No more easy credit for emerg­ing mar­kets: BIS

The Pak Banker - - COMPANIES/BOSS -

The surge in lend­ing to emerg­ing mar­kets that helped fuel their own - and much of the world's - growth over the past 15 years has come to a halt, and may now give way to a "vi­cious cir­cle" of delever­ag­ing, fi­nan­cial mar­ket tur­moil and a global eco­nomic down­turn, the Bank for In­ter­na­tional Set­tle­ments (BIS) has warned.

"In the risk-on phase [of the global eco­nomic cy­cle], lend­ing sets off a vir­tu­ous cir­cle in fi­nan­cial con­di­tions in which things can look bet­ter than they re­ally are," said Hyun Song Shin, head of re­search at the BIS, known as the cen­tral bank of cen­tral banks. "But flows can quickly go into re­verse and then it be­comes a vi­cious cir­cle, es­pe­cially if there is lev­er­age," he told me­dia.

That re­ver­sal has al­ready taken place, ac­cord­ing to BIS data. The to­tal stock of dol­lar-de­nom­i­nated credit in bonds and bank loans to emerg­ing mar­kets - in­clud­ing that to gov­ern­ments, com­pa­nies and house­holds but ex­clud­ing that to banks - was $3.33 tril­lion (Dh12.22 tril­lion) at the end of Septem­ber 2015, down from $3.36 tril­lion at the end of June.

It marks the first de­cline in such lend­ing since the first quar­ter of 2009, dur­ing the global fi­nan­cial cri­sis, ac­cord­ing to the BIS.

The BIS data add to a grow­ing pile of ev­i­dence point­ing to tight­en­ing credit con­di­tions in emerg­ing mar­kets and a sharp re­ver­sal of in­ter­na­tional cap­i­tal flows. Chris­tine La­garde, man­ag­ing di­rec­tor of the In­ter­na­tional Mon­e­tary Fund, has warned of the threat to global growth of an im­pend­ing cri­sis in emerg­ing mar­kets. The In­sti­tute of In­ter­na­tional Fi­nance (IIF), an in­dus­try body, said last month that emerg­ing mar­kets had seen net cap­i­tal out­flows of an es­ti­mated $735 bil­lion dur­ing 2015, the first year of net out­flows since 1988.

In Novem­ber, the IIF warned of an ap­proach­ing credit crunch in emerg­ing mar­kets as bank lend­ing con­di­tions de­te­ri­o­rated sharply. This month, it said a con­trac­tion over the past year in the liq­uid­ity made avail­able to the world's fi­nan­cial sys­tem by cen­tral banks, pri­mar­ily those in de­vel­oped mar­kets, now pre­sented more of a threat to global growth than the slow­down in China and fall­ing oil prices.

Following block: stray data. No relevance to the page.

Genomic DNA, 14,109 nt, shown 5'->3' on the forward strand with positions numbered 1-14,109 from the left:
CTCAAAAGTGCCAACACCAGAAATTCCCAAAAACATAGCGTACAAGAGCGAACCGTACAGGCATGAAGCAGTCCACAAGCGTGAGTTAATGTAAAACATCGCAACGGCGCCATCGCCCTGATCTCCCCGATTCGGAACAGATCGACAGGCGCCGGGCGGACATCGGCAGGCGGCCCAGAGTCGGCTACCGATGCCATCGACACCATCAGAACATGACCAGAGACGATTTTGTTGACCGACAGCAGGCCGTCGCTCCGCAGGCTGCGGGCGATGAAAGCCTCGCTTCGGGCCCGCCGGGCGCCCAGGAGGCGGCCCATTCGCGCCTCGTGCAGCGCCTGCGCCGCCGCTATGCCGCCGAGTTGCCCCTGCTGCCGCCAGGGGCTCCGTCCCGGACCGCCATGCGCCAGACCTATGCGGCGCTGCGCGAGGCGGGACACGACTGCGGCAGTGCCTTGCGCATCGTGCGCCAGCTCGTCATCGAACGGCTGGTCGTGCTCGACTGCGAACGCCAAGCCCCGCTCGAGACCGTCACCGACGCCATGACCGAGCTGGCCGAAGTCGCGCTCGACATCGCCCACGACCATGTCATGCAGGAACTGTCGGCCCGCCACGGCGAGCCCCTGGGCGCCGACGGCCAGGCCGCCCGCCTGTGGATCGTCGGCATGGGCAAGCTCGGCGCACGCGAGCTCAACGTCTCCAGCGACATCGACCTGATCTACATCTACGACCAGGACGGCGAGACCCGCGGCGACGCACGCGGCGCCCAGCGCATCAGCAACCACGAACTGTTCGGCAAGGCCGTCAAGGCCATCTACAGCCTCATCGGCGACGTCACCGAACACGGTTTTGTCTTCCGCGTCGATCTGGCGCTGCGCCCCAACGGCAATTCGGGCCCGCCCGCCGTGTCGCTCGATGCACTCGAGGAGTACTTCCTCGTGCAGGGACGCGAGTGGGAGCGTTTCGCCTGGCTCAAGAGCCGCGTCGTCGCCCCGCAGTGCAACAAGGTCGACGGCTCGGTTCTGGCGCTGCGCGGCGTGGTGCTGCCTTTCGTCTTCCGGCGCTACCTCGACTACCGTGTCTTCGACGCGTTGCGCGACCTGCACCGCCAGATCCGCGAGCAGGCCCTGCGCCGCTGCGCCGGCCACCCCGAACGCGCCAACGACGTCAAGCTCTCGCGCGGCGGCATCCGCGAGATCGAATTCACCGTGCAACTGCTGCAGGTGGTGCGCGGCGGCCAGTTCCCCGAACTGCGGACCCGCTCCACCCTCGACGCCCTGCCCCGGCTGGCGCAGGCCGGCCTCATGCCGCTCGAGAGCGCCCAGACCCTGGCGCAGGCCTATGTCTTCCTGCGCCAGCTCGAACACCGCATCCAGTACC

Jaime Caru­ana, gen­eral man­ager of the BIS, said that re­cent tur­moil on equity mar­kets, dis­ap­point­ing eco­nomic growth, large move­ments in ex­change rates and fall­ing com­mod­ity prices were not un­con­nected, ex­oge­nous shocks but in­dica­tive of ma­tur­ing fi­nan­cial cy­cles, par­tic­u­larly in emerg­ing economies, and of shifts in global fi­nan­cial con­di­tions.

He noted that, while some ad­vanced economies had re­duced lev­er­age af­ter the cri­sis, debt had con­tin­ued to build up in many emerg­ing economies. "Re­cent events are man­i­fes­ta­tions of ma­tur­ing fi­nan­cial cy­cles in some emerg­ing economies," he said. The prob­lem was ag­gra­vated, Shin added, by the de­te­ri­o­rat­ing qual­ity of the as­sets fi­nanced by the lend­ing boom. He noted that the in­debt­ed­ness of com­pa­nies in emerg­ing mar­kets as a per­cent­age of GDP had over­taken that of those in de­vel­oped mar­kets in 2013, just as the prof­itabil­ity of emerg­ing mar­ket com­pa­nies had fallen below that of de­vel­oped mar­ket ones for the first time.

Since then, lev­er­age in emerg­ing economies had in­creased fur­ther as prof­itabil­ity had de­creased, with ex­change rates play­ing an im­por­tant role. "Stronger EM [emerg­ing mar­ket] cur­ren­cies fed into more debt and more risk tak­ing. Now that the dol­lar is strength­en­ing, we have turned into a delever­ag­ing cy­cle in emerg­ing mar­kets. So there is a sud­den surge in mea­sur­able risk; all the weak­nesses are sud­denly be­ing un­cov­ered."

He added: "The is­sue is not just for emerg­ing mar­kets. It is spilling back into de­vel­oped mar­kets. The broader fi­nan­cial mar­kets are re­coil­ing from risk, and that spreads across all mar­kets. The prob­lem now is that the real econ­omy is be­ing af­fected." Caru­ana urged pol­i­cy­mak­ers to recog­nise the sig­nif­i­cance of the stock of global debt and to ad­dress it through longterm rather than short-term mea­sures. "Un­less pol­icy is guided by a long-term per­spec­tive, short-term fixes may end up be­ing just a pal­lia­tive that only puts off the bad day," he said.

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